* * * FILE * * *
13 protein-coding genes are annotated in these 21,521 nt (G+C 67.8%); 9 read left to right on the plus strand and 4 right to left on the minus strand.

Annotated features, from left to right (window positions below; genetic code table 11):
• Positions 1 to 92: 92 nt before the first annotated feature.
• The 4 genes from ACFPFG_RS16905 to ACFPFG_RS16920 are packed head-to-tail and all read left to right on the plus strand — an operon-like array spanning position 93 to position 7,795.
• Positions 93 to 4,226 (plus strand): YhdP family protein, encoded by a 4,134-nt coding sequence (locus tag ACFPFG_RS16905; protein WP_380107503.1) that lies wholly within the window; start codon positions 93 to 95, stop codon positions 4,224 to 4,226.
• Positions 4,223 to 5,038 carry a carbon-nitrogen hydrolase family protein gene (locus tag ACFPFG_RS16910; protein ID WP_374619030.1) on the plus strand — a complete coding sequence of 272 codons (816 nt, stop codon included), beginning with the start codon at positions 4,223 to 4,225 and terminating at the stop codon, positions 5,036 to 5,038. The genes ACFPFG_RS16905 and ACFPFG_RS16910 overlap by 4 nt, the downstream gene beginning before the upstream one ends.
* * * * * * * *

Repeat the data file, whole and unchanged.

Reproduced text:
13 protein-coding genes are annotated in these 21,521 nt (G+C 67.8%); 9 read left to right on the plus strand and 4 right to left on the minus strand.

Annotated features, from left to right (window positions below; genetic code table 11):
• Positions 1 to 92: 92 nt before the first annotated feature.
• The 4 genes from ACFPFG_RS16905 to ACFPFG_RS16920 are packed head-to-tail and all read left to right on the plus strand — an operon-like array spanning position 93 to position 7,795.
• Positions 93 to 4,226 (plus strand): YhdP family protein, encoded by a 4,134-nt coding sequence (locus tag ACFPFG_RS16905; protein WP_380107503.1) that lies wholly within the window; start codon positions 93 to 95, stop codon positions 4,224 to 4,226.
• Positions 4,223 to 5,038 carry a carbon-nitrogen hydrolase family protein gene (locus tag ACFPFG_RS16910; protein ID WP_374619030.1) on the plus strand — a complete coding sequence of 272 codons (816 nt, stop codon included), beginning with the start codon at positions 4,223 to 4,225 and terminating at the stop codon, positions 5,036 to 5,038. The genes ACFPFG_RS16905 and ACFPFG_RS16910 overlap by 4 nt, the downstream gene beginning before the upstream one ends.